World’s Safest Aircraft Named

October 20, 2022
Safest Aircraft
The Boeing 787 has a perfect safety record

The world’s safest aircraft have been named in Boeing’s Statistical Summary of Commercial Jet Airplane Accidents 1959 – 2021.

Boeing has been issuing the annual report for decades and it tracks all commercial airline flight incidents and accidents.

The accident rates in the graphic below are per one million departures. It should be noted that some aircraft have not achieved one million departures and they are noted with **.

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The Safest Aircraft with no fatalities or hull losses are;

Boeing 717

Boeing 777-300ER/200LR

Airbus A380**

Boeing 787

Airbus A350**

Boeing 747-8**

Airbus A320/321neo

Airbus A220**

CRJ 700/900/1000**

Airbus A340

Aircraft with excellent records are;

Boeing 777-200/200ER/300

Boeing 737NG

Airbus A318/A319/A320/A321

Airbus A330

ERJ 170/175/190

Boeing 737-500/600/700

Boeing 767

Boeing 757

About was developed to provide everyone in the world a one-stop shop for everything related to airlines, formed by a team of aviation editors, who have forensically researched nearly every airline in the world.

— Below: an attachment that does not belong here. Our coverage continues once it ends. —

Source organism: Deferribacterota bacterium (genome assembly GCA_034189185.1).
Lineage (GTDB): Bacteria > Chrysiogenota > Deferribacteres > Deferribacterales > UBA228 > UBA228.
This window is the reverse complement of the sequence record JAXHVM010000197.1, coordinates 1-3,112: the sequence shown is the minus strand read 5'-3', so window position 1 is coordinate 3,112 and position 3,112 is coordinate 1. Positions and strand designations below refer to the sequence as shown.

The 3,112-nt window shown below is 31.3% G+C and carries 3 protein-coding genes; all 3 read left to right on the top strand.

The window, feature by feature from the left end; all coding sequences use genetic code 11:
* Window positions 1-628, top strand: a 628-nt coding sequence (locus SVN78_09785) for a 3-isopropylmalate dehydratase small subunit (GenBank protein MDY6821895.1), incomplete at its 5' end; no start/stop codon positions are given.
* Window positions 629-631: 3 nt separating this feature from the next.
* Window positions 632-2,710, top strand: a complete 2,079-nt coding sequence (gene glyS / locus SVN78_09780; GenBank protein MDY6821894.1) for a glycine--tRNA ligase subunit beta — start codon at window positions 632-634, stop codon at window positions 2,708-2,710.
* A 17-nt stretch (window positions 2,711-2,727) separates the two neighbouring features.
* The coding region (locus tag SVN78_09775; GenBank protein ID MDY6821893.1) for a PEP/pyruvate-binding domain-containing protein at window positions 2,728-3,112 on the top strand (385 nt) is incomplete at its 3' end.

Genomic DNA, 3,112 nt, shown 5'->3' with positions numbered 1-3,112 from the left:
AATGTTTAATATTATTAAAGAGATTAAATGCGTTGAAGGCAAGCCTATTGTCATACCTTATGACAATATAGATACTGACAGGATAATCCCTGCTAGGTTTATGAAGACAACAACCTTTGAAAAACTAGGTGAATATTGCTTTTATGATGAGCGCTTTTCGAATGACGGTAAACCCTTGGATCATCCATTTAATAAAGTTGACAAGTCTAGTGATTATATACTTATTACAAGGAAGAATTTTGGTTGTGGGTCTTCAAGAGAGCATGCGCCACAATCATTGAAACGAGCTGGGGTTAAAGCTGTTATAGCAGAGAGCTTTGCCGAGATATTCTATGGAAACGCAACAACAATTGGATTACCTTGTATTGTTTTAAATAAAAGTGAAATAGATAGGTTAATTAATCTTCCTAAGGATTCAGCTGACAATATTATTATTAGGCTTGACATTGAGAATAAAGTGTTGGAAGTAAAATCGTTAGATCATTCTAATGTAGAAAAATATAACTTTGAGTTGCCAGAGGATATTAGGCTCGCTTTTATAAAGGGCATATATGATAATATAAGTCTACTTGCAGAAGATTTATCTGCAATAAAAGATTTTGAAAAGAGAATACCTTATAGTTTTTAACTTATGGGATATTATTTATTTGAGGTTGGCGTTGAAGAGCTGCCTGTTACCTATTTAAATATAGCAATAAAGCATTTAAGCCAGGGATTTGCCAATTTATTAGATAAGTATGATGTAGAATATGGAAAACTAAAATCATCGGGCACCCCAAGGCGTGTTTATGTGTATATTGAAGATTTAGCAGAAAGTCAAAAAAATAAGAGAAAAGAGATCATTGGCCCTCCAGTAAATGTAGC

Our rating system is rated from one to seven stars on safety – with seven being the highest ranking. Within each airline, you will find the country of origin, airline code, booking URL and seat map information. The rating system takes into account a number of different factors related to audits from aviation’s governing bodies, lead associations, as well as the airlines, own safety data. Every airline has a safety rating breakdown so you can see exactly how they rate.

Over 230 of the airlines on the site that carry 99 per cent of the world’s passengers have a product rating. Given that low-cost, regional and full-service carriers are so different we have constructed a different rating system for each which can be found within each airline. has information on over 30 types of aircraft from the latest Boeing 787 to the A380 and smaller jets.

Best of all, there are simple answers to many of the quirky questions including:

  • “What are all those noises after takeoff and before landing?”
  • “Why do you have to put the window shades up for landing and takeoff?”
  • “What is a winglet and what is it for?
  • “Why is it so costly to fly short distances?”
  • “How often is an aircraft maintained?
  • “How strong is a wing?”
  • “How do they test aircraft”
  • “How often do plane tyres need to be replaced?”